Multilateral lenders

Climate resilience will also affect the availability of capital for development projects, as pro-Paris policies are integrated into the lending decisions of multilateral development banks.

The World Bank has announced USD$200bn for its 2021-2025 climate investment programme, doubling the USD$100bn for its previous five-year investment plan up to 2020.

Tools for mapping climate risk


Formerly the Carbon Disclosure Project, CDP runs a global disclosure system for companies, cities, states and regions to measure and manage environmental impacts. CDP requests information on climate risks and low carbon opportunities on behalf of over 525 institutional investor signatories with a combined USD$96trn in assets.


ClimateWise, based in the University of Cambridge Institute for Sustainability Leadership, is network of insurance industry organisations which share a commitment to reduce the impact of climate change on both the underwriting and asset management sides of their business.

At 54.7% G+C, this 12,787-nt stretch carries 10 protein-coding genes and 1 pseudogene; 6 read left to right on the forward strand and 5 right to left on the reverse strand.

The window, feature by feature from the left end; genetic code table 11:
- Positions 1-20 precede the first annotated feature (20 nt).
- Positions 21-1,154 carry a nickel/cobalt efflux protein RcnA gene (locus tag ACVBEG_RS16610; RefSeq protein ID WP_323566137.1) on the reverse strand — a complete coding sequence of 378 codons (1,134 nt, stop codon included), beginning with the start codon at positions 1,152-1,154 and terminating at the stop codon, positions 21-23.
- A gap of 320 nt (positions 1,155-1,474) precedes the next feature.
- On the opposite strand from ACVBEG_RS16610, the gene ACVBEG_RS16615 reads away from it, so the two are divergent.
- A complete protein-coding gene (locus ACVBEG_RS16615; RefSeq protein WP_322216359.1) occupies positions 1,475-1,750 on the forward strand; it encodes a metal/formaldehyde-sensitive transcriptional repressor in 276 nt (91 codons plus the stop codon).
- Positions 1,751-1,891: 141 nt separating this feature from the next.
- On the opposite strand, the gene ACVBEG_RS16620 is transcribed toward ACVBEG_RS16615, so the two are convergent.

ClimateWise members, including Allianz, Aviva and Zurich, are required to report annually on their individual actions in respect of the principles, allowing members to benchmark progress against their peers.

Principles for sustainable insurance initiative

This is a global framework for the insurance industry to address ESG risks and opportunities, launched in 2012.

In February 2019, PSI produced its guide to integrating ESG risks into non-life insurance transactions by supporting clients, intermediaries and other stakeholders to provide ESG-related information. The guide includes a heat map for ESG risks- including a heat map for ESG risks- including climate change risks- across economic sectors.

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Find out more from our Resilience Expert:

Nigel Brook